After his moon mission, Armstrong took a low profile, becoming what his family called a "reluctant American hero who always believed he was just doing his job." He left NASA in 1971, and took on executive positions in the aerospace industry as well as a teaching position in the University of Cincinnati’s engineering department. Armstrong served on several policy commissions, including the presidential panel that investigated the 1986 Challenger explosion.

Concerned about future spaceflight
In his latter years, Armstrong became increasingly concerned about America’s continuing leadership in space. He was a strong proponent of efforts to send American astronauts back to the moon, and feared that NASA’s cancellation of its return-to-the-moon program would cede America’s position as a leader in space exploration to other nations.

"Some question why America should return to the moon," Armstrong told a House committee in 2010. "’After all,’ they say, ‘we have already been there.’ I find that mystifying. It would be as if 16th-century monarchs proclaimed that ‘we need not go to the New World, we have already been there.’"

When NBC’s Jay Barbree asked Armstrong last month to reflect on the future of spaceflight, for the 43rd anniversary of the Apollo 11 landing, the former astronaut pointed to remarks in which he said the lunar environment was "an exceptional location to learn about traveling to more distant places."

"I am persuaded that a return to the moon would be the most productive path to expanding the human presence in the solar system," he wrote.

Armstrong was famous for staying out of fame’s spotlight as much as he could. Some outsiders may have faulted him for his reticence, but not his fellow astronauts.

"Most of our group in those days could have accomplished the challenge of the mission," Apollo 7 astronaut Walt Cunningham told NBC News’ James Oberg in an email, "but I do not know a one that could have handled the resulting notoriety as well as Neil did."

Over the past year, Armstrong was a bit more in the public eye. Last November, he and other space pioneers — including Aldrin, Collins and John Glenn, the first American in orbit — were awarded the Congressional Gold Medal during a ceremony at the U.S. Capitol.

In February, Armstrong spoke at Ohio State University during a February event honoring the 50th anniversary of Glenn’s history-making spaceflight. In May, Armstrong joined Apollo 17 commander Gene Cernan, the last man to walk on the moon, at Pensacola Naval Air Station in Florida to support the opening of the National Flight Academy, which aims to teach math and science to kids through an aviation-oriented camp.

On Aug. 7, just two days after his 82nd birthday, Armstrong underwent quadruple-bypass heart surgery after flunking a medical stress test. At the time, his wife, Carol, reported that her husband was "doing great" — but today the family said complications from that surgery led to his death.

Concerned about future spaceflight
In his latter years, Armstrong became increasingly concerned about America’s continuing leadership in space. He was a strong proponent of efforts to send American astronauts back to the moon, and feared that NASA’s cancellation of its return-to-the-moon program would cede America’s position as a leader in space exploration to other nations.

"Some question why America should return to the moon," Armstrong told a House committee in 2010. "’After all,’ they say, ‘we have already been there.’ I find that mystifying. It would be as if 16th-century monarchs proclaimed that ‘we need not go to the New World, we have already been there.’"

When NBC’s Jay Barbree asked Armstrong last month to reflect on the future of spaceflight, for the 43rd anniversary of the Apollo 11 landing, the former astronaut pointed to remarks in which he said the lunar environment was "an exceptional location to learn about traveling to more distant places."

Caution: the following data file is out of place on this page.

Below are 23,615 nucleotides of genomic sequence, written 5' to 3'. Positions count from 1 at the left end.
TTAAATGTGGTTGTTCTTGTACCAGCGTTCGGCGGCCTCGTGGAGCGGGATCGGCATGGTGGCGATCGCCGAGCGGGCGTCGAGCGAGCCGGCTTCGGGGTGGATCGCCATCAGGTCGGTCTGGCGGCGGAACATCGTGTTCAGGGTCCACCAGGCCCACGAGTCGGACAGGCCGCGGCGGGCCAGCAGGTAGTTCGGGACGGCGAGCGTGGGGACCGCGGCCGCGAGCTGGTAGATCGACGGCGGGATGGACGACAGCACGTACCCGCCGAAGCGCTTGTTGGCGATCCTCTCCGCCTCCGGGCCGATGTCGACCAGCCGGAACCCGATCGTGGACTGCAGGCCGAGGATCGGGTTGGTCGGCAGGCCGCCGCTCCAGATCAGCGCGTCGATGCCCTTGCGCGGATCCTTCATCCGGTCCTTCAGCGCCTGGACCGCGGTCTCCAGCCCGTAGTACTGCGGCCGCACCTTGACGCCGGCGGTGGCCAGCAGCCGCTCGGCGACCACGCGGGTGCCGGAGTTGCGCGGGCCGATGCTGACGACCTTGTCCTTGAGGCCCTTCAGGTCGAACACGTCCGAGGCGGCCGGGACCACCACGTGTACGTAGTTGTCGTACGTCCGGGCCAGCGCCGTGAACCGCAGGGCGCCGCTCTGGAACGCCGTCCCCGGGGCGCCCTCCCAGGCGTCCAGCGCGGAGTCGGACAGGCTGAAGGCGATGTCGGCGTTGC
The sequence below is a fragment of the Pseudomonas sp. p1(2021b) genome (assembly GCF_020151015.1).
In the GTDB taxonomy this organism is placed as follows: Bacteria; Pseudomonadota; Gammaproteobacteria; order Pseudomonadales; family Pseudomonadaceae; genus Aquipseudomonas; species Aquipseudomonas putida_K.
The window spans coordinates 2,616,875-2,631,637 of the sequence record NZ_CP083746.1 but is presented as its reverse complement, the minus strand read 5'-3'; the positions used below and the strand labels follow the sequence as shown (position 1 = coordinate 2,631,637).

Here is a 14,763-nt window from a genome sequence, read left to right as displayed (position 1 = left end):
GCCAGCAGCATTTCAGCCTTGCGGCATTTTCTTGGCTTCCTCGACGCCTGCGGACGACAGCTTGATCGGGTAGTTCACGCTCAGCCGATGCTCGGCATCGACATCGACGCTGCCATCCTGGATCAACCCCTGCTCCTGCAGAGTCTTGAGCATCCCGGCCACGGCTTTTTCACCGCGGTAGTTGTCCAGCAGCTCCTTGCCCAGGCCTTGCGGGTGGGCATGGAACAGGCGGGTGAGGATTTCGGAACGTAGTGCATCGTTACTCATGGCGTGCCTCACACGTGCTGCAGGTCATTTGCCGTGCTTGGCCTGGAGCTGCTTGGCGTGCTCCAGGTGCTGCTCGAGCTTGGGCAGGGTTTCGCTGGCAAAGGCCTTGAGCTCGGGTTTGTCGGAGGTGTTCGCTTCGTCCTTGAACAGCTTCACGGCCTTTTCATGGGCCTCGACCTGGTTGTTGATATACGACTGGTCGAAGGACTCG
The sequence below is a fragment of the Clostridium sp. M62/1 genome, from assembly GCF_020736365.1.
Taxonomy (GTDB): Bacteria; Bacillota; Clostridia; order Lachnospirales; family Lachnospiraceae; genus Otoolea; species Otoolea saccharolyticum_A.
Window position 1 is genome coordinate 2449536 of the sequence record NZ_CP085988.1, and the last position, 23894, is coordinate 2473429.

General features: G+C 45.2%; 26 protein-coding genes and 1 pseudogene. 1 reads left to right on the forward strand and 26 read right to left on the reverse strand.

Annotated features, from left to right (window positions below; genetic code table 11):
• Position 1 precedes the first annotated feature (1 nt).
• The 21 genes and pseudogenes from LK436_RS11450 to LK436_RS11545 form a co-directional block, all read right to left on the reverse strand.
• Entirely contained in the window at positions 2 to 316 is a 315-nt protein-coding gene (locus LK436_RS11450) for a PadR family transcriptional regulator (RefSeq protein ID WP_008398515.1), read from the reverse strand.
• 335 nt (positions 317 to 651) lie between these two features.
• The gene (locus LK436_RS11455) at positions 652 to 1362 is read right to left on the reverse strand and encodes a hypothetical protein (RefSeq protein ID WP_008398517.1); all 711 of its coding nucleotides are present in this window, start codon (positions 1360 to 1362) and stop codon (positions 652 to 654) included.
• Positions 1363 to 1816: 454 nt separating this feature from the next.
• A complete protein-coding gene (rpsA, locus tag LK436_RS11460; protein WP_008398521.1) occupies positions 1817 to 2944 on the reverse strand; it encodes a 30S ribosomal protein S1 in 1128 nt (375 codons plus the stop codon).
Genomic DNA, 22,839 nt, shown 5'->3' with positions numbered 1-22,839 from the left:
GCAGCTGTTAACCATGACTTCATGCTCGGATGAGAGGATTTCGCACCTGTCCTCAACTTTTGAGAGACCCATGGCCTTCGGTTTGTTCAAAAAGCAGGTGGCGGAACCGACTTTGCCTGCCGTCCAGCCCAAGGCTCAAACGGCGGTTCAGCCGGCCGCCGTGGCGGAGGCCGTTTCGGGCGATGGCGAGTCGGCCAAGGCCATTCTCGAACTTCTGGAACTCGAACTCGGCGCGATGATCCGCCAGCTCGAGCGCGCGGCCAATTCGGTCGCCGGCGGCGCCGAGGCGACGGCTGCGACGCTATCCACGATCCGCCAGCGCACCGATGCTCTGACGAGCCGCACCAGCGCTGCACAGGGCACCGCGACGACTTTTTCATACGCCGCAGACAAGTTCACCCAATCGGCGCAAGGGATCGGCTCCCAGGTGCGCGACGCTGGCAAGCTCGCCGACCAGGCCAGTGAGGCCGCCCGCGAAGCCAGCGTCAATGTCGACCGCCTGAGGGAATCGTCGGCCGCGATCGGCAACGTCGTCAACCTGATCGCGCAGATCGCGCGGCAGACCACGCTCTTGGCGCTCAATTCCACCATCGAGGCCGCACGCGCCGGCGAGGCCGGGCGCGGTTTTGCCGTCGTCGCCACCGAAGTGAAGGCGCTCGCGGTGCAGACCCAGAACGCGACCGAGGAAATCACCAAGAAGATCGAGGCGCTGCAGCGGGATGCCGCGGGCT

"I am persuaded that a return to the moon would be the most productive path to expanding the human presence in the solar system," he wrote.

Armstrong was famous for staying out of fame’s spotlight as much as he could. Some outsiders may have faulted him for his reticence, but not his fellow astronauts.

"Most of our group in those days could have accomplished the challenge of the mission," Apollo 7 astronaut Walt Cunningham told NBC News’ James Oberg in an email, "but I do not know a one that could have handled the resulting notoriety as well as Neil did."

Over the past year, Armstrong was a bit more in the public eye. Last November, he and other space pioneers — including Aldrin, Collins and John Glenn, the first American in orbit — were awarded the Congressional Gold Medal during a ceremony at the U.S. Capitol.

In February, Armstrong spoke at Ohio State University during a February event honoring the 50th anniversary of Glenn’s history-making spaceflight. In May, Armstrong joined Apollo 17 commander Gene Cernan, the last man to walk on the moon, at Pensacola Naval Air Station in Florida to support the opening of the National Flight Academy, which aims to teach math and science to kids through an aviation-oriented camp.

On Aug. 7, just two days after his 82nd birthday, Armstrong underwent quadruple-bypass heart surgery after flunking a medical stress test. At the time, his wife, Carol, reported that her husband was "doing great" — but today the family said complications from that surgery led to his death.

Slideshow: Neil Armstrong: 1930 – 2012

About Ask Marion

I am a babyboomer and empty nester who savors every moment of my past and believes that it is the responsibility of each of us in my generation and Americans in general to make sure that America is as good or even a better place for future generations as it was for us. So far... we haven't done very well!! Favorite Quotes: "The first 50 years are to build and acquire; the second 50 are to leave your legacy"; "Do something that scares you every day!"; "The journey in between what you once were and who you are becoming is where the dance of life really takes place".
This entry was posted in Choices, Dumbing Down of America, Knowledge Is Power, News and politics, Patriotism, Remembering, Thoughts ..., Wake Up, You Be the Judge and tagged , , , , , , , , , . Bookmark the permalink.

2 Responses to Remembering Neil Armstrong… When Men Walked on the Moon

  1. I’ve read several good stuff here. Certainly worth bookmarking for revisiting. I surprise how much attempt you put to make such a excellent informative website.

  2. Pingback: Neil Armstrong’s Burial At Sea | askmarion

Leave a Reply

Fill in your details below or click an icon to log in:

WordPress.com Logo

You are commenting using your WordPress.com account. Log Out / Change )

Twitter picture

You are commenting using your Twitter account. Log Out / Change )

Facebook photo

You are commenting using your Facebook account. Log Out / Change )

Google+ photo

You are commenting using your Google+ account. Log Out / Change )

Connecting to %s